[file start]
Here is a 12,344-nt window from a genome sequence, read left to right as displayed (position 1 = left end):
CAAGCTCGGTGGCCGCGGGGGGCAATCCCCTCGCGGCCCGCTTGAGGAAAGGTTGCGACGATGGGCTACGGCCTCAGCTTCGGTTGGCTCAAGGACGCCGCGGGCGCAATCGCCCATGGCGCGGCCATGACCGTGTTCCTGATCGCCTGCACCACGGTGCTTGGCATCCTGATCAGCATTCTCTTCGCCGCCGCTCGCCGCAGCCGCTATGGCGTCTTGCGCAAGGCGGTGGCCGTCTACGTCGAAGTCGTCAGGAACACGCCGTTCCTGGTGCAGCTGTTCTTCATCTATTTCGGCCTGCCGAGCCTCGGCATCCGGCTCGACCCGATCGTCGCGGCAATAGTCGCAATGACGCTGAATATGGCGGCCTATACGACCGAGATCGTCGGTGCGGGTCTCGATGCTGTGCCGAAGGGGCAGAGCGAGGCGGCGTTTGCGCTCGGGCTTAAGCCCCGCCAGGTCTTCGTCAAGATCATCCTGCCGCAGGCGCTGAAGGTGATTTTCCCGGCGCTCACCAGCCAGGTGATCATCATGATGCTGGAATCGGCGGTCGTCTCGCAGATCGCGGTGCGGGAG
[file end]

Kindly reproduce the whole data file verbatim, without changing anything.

Here is a 12,344-nt window from a genome sequence, read left to right as displayed (position 1 = left end):
CAAGCTCGGTGGCCGCGGGGGGCAATCCCCTCGCGGCCCGCTTGAGGAAAGGTTGCGACGATGGGCTACGGCCTCAGCTTCGGTTGGCTCAAGGACGCCGCGGGCGCAATCGCCCATGGCGCGGCCATGACCGTGTTCCTGATCGCCTGCACCACGGTGCTTGGCATCCTGATCAGCATTCTCTTCGCCGCCGCTCGCCGCAGCCGCTATGGCGTCTTGCGCAAGGCGGTGGCCGTCTACGTCGAAGTCGTCAGGAACACGCCGTTCCTGGTGCAGCTGTTCTTCATCTATTTCGGCCTGCCGAGCCTCGGCATCCGGCTCGACCCGATCGTCGCGGCAATAGTCGCAATGACGCTGAATATGGCGGCCTATACGACCGAGATCGTCGGTGCGGGTCTCGATGCTGTGCCGAAGGGGCAGAGCGAGGCGGCGTTTGCGCTCGGGCTTAAGCCCCGCCAGGTCTTCGTCAAGATCATCCTGCCGCAGGCGCTGAAGGTGATTTTCCCGGCGCTCACCAGCCAGGTGATCATCATGATGCTGGAATCGGCGGTCGTCTCGCAGATCGCGGTGCGGGAG